Russia vs Supply Chain: Global Supply Chain Hard Hit by Putin’s Invasion
As we enter the second week of conflict in Ukraine, the effects of the unprovoked attack are beginning to be felt around the world. From economic and political sanctions to transportation limitations caused by the physical conflict, the scope of the impact has grown far past just eastern Europe and Russia. The global transportation industry has been hit particularly hard by the fallout of the war so today we wanted to look at two major areas of impact being felt by our industry right now: Air Cargo as well as Energy.
Most western nations have banned all air-crafts from Russia (we touched on this in last week’s post), diverting flights, stranding several planes and cutting the supply of flights across the board. The move was made to add to the economic pressure on Russia and its businesses in an effort to cripple the Russian economy.
There have also been new rules put in place for all airlines that block airspace near the conflict. To prevent accidental targeting of civilian planes crossing over the conflict zone, airlines are being instructed to avoid airspace over Russia, Belarus, Ukraine, and Moldova. This has created some problems for airlines looking to cover routes from Europe to Asia, with some airlines cancelling flights on these routes and others extending flight times and prices to reflect the extended routes.
Though these delays were expected as the conflict began to grow, one area that wasn’t predicted by many was the impact that the invasion would have on heavy airfreight capacity. As you may have seen last week, the world’s largest plane, the Antonov AN-225, was destroyed in Ukraine during an airstrike by Russia. Though the destruction of this plane will create issues for some shippers, as it was the only type of plane capable of transporting certain types of cargo, the impact extends far beyond one plane.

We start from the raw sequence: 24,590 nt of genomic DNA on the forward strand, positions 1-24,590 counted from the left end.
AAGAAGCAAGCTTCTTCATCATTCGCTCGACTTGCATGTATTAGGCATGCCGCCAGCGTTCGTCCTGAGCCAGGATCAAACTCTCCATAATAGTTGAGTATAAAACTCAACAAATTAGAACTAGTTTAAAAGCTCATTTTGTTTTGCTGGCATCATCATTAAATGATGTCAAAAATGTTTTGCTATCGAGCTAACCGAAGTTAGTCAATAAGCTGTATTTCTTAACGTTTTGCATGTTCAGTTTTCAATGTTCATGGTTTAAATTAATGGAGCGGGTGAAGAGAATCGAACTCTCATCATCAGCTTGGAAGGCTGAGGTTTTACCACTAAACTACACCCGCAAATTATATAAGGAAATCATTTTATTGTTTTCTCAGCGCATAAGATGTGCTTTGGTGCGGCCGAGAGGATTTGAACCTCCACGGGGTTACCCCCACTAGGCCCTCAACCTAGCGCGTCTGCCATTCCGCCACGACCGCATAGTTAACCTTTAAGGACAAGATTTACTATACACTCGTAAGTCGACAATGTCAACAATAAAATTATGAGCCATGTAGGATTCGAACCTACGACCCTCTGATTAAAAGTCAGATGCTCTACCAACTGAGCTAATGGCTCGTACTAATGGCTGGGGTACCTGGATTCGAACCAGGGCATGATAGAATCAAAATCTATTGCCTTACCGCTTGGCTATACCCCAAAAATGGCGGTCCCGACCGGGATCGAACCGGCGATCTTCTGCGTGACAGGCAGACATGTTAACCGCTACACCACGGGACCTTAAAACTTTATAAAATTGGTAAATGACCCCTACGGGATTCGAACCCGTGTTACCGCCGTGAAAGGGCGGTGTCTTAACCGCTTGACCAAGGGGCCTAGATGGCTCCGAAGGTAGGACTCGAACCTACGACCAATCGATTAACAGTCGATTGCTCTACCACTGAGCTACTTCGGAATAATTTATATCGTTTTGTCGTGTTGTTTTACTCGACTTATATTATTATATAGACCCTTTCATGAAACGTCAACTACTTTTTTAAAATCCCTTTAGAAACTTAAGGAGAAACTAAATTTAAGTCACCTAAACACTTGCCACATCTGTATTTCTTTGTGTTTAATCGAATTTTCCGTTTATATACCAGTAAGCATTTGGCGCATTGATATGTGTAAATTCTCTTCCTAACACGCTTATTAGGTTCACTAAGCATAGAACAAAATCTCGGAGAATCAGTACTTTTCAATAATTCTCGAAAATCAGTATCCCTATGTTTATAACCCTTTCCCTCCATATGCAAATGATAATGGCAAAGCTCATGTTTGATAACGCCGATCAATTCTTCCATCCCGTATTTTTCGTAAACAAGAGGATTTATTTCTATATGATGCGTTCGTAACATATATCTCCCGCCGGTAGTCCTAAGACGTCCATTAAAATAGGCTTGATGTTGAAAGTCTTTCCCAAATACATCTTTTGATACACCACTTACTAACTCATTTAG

Many cargo planes capable of transporting out-sized and oversized cargo are registered in Ukraine or Russia, including the entire Antonov fleet which has now been grounded in Ukraine. Reducing this already slim capacity will greatly reduce the ability to ship oversized items like satellites, industrial materials, and even other aircraft parts.
One effect of the conflict in Ukraine that you’ve likely already felt personally is the impact it has had on energy prices. As countries clamp down on Russia’s main economic driver, energy, prices around the world have begun to climb.
Both the US and Canada have banned imports of Russian Oil and other energy products with other countries following suit. The UK has committed to phasing out Russian oil by the end of the year, while the EU has committed to a less specific reduction of its reliance on Russian oil. However, the EU is much more reliant on Russian energy than the UK or US, roughly 40% of natural gas in Europe comes from Russia, which means it’s very unlikely that the EU will be able to make an abrupt change.
As these bans on Russian oil continue to grow and energy companies continue to exit Russia like Shell did yesterday, there will be more and more effects on the global supply chain. You’ve likely already noticed the pinch at the pump, with the Canadian average gas price rising by 20 cents over the last week to $1.84 a litre. You can expect these fuel price increases to also be reflected in any upcoming shipments as fuel surcharges grow to keep up with the climbing price of oil.